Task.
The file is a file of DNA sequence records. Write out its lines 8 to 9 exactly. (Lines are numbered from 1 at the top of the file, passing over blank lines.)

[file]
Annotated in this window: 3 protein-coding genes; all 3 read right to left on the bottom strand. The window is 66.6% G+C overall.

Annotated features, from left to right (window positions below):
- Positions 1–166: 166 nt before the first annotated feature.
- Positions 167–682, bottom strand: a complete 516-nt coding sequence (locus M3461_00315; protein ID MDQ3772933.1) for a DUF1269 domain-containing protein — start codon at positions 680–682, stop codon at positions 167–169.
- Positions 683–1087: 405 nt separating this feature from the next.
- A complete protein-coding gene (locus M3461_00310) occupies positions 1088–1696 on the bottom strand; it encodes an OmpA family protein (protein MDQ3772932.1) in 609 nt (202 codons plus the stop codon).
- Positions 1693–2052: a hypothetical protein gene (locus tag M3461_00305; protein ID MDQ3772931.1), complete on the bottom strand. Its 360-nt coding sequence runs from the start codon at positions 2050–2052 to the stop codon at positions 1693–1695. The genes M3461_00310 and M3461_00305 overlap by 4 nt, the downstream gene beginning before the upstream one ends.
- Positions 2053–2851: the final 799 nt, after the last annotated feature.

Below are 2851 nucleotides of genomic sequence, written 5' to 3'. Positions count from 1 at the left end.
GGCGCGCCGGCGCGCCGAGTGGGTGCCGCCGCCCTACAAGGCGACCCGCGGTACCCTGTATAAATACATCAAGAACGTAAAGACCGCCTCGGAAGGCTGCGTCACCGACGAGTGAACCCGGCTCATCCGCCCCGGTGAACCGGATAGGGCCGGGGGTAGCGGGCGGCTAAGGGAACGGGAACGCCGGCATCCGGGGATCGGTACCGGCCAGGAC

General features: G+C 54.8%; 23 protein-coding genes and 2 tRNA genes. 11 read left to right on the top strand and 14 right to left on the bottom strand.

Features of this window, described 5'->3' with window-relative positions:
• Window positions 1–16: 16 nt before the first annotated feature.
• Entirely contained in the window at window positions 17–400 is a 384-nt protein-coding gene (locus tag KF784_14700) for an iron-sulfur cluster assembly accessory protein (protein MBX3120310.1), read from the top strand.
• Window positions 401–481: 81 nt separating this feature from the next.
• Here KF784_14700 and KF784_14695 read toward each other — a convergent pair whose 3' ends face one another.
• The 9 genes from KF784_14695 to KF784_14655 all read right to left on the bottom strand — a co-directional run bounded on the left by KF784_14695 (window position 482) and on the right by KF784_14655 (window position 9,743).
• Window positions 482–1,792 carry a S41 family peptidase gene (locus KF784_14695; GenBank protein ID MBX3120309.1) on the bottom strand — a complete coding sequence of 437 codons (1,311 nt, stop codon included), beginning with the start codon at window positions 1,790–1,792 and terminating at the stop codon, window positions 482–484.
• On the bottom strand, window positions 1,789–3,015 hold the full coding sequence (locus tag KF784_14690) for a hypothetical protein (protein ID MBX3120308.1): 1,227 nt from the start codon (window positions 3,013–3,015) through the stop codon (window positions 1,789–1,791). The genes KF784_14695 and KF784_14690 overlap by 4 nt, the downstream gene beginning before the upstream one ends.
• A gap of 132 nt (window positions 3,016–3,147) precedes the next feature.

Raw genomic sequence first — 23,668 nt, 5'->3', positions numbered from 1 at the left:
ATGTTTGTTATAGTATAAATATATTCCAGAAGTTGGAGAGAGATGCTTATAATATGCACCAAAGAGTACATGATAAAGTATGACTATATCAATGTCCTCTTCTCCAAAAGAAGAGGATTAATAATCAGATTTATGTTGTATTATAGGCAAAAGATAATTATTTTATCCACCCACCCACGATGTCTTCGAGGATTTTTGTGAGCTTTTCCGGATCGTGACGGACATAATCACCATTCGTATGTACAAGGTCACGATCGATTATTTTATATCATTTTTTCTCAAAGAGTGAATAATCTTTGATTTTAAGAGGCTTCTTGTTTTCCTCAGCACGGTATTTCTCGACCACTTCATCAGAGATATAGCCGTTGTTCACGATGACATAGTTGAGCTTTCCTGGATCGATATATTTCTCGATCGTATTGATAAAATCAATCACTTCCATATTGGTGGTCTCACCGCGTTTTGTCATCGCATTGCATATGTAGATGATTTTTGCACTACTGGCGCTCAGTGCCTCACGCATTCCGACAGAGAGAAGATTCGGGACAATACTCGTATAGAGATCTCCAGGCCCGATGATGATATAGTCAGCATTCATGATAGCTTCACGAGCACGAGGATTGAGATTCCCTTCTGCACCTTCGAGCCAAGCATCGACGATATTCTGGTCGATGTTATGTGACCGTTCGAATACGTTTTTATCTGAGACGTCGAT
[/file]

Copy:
- Positions 2053–2851: the final 799 nt, after the last annotated feature.

Below are 2851 nucleotides of genomic sequence, written 5' to 3'. Positions count from 1 at the left end.